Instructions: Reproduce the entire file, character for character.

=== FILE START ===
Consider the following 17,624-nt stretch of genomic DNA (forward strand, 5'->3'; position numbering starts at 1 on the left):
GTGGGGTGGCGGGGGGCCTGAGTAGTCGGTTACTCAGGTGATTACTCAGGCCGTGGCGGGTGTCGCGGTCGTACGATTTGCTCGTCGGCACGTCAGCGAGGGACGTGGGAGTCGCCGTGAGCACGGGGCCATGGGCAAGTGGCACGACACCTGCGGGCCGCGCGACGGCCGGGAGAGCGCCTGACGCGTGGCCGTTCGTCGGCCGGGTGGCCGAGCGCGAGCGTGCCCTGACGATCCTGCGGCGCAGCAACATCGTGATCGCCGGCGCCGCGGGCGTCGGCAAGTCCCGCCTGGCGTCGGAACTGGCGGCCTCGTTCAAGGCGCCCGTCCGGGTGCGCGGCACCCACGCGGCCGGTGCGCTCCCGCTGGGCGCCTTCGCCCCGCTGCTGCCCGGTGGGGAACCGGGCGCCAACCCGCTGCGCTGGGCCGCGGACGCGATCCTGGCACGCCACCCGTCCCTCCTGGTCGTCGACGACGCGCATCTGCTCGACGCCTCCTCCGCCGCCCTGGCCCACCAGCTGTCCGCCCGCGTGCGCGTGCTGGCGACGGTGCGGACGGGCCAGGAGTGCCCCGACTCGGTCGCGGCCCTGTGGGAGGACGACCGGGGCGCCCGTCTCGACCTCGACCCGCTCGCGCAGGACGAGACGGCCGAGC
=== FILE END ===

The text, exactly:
Consider the following 17,624-nt stretch of genomic DNA (forward strand, 5'->3'; position numbering starts at 1 on the left):
GTGGGGTGGCGGGGGGCCTGAGTAGTCGGTTACTCAGGTGATTACTCAGGCCGTGGCGGGTGTCGCGGTCGTACGATTTGCTCGTCGGCACGTCAGCGAGGGACGTGGGAGTCGCCGTGAGCACGGGGCCATGGGCAAGTGGCACGACACCTGCGGGCCGCGCGACGGCCGGGAGAGCGCCTGACGCGTGGCCGTTCGTCGGCCGGGTGGCCGAGCGCGAGCGTGCCCTGACGATCCTGCGGCGCAGCAACATCGTGATCGCCGGCGCCGCGGGCGTCGGCAAGTCCCGCCTGGCGTCGGAACTGGCGGCCTCGTTCAAGGCGCCCGTCCGGGTGCGCGGCACCCACGCGGCCGGTGCGCTCCCGCTGGGCGCCTTCGCCCCGCTGCTGCCCGGTGGGGAACCGGGCGCCAACCCGCTGCGCTGGGCCGCGGACGCGATCCTGGCACGCCACCCGTCCCTCCTGGTCGTCGACGACGCGCATCTGCTCGACGCCTCCTCCGCCGCCCTGGCCCACCAGCTGTCCGCCCGCGTGCGCGTGCTGGCGACGGTGCGGACGGGCCAGGAGTGCCCCGACTCGGTCGCGGCCCTGTGGGAGGACGACCGGGGCGCCCGTCTCGACCTCGACCCGCTCGCGCAGGACGAGACGGCCGAGC